There will be a serious, critical look at the final pre-election polls in the Democratic presidential primary in New Hampshire; that is essential. It is simply unprecedented for so many polls to have been so wrong. We need to know why.
But we need to know it through careful, empirically based analysis. There will be a lot of claims about what happened – about respondents who reputedly lied, about alleged difficulties polling in biracial contests. That may be so. It also may be a smokescreen – a convenient foil for pollsters who'd rather fault their respondents than own up to other possibilities – such as their own failings in sampling and likely voter modeling.
There have been previous races that misstated support for black candidates in biracial races. But most of those were long ago, and there have been plenty of polls in biracial races that were accurate. (For more on past problems with polls in biracial races, see this blog I wrote for Freakonomics last May.) And there was no overstatement of Obama in Iowa polls.
On the other hand, the pre-election polls in the New Hampshire Republican race were accurate. The problem was isolated to the Democratic side – where, it should be noted, we have not just one groundbreaking candidate in Barack Obama, but also another, in Hillary Clinton.
A starting point for this analysis will be to look at every significant Democratic subgroup in the New Hampshire pre-election polls, and see how those polls did in estimating the size of those groups and their vote choices. The polls' estimates of turnout overall will be relevant as well.
In the end there may be no smoking gun. Those polls may have been accurate, but done in by a superior get-out-the-vote effort, or by very late deciders whose motivations may or may not ever be known. They may have been inaccurate because of bad modeling, compromised sampling, or simply an overabundance of enthusiasm for Obama on the heels of his Iowa victory that led his would-be supporters to overstate their propensity to turn out. (A function, perhaps, of youth.)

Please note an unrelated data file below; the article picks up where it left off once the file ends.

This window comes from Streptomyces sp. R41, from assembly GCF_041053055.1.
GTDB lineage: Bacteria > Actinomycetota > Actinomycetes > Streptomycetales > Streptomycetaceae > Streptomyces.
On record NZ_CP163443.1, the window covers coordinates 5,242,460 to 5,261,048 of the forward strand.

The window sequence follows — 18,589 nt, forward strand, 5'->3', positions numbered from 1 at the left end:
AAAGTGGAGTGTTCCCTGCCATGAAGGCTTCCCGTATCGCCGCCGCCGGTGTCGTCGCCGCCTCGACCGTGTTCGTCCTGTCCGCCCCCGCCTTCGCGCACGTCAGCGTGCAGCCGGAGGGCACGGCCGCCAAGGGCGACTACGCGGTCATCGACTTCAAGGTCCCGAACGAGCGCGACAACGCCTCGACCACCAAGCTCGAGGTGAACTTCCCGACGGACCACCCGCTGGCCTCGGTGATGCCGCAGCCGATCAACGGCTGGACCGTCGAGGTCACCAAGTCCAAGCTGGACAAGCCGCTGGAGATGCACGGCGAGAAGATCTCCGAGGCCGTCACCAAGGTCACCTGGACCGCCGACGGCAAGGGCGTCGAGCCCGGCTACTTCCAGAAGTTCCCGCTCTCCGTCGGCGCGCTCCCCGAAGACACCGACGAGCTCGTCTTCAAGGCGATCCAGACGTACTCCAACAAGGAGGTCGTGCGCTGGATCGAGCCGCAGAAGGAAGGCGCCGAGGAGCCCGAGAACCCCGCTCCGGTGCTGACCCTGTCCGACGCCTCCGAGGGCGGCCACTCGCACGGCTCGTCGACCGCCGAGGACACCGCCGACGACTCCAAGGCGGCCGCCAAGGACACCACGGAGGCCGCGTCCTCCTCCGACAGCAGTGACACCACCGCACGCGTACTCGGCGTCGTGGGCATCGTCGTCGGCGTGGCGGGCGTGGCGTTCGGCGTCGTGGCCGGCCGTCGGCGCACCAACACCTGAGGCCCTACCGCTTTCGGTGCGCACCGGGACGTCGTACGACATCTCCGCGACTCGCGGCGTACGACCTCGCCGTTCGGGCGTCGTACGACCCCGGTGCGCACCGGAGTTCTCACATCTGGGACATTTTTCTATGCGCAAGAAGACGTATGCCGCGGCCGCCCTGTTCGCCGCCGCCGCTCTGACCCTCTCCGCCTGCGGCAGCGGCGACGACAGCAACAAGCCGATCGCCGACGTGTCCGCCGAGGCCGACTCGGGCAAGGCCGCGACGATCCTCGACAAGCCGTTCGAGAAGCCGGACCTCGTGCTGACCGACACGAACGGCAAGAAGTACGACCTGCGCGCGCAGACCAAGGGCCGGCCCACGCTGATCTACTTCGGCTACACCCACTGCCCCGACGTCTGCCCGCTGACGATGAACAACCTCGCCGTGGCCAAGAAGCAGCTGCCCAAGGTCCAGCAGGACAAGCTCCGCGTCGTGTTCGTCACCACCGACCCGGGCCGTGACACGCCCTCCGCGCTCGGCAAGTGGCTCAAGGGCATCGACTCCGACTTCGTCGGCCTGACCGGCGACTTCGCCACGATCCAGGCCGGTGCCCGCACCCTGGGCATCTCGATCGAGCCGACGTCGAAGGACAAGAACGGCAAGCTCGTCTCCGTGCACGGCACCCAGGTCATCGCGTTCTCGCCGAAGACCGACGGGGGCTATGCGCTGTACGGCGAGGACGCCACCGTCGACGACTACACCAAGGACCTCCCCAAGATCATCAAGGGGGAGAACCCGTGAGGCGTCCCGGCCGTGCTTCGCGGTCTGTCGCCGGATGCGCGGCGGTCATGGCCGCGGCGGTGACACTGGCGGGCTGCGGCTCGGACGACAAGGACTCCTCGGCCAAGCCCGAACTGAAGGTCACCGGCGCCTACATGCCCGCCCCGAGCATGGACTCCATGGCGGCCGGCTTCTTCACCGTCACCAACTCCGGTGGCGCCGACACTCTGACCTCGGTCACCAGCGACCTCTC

Prof. Jon Krosnick of Stanford University has another argument: That the order of names on the New Hampshire ballot – in which, by random draw, Clinton was toward the top, Obama at the bottom – netted her about 3 percentage points more than she'd have gotten otherwise. That's not enough to explain the gap in some of the polls, which presumably randomized candidate names, but it might hold part of the answer.
The data may tell us; it may not. What's beyond question is that it is incumbent on us – and particularly on the producers of the New Hampshire pre-election polls – to look at the data, and to look closely, and to do it without prejudging.
…Wednesday afternoon p.s.: Some folks are suggesting that "late deciders" made the difference – a common explanation for poor estimates. But the exit poll doesn't support the notion. Remove voters who decided on Tuesday and the New Hampshire exit poll result is Clinton +2 – exactly her actual margin. (Among those who decided "just today" it was Clinton +3.) Next theory.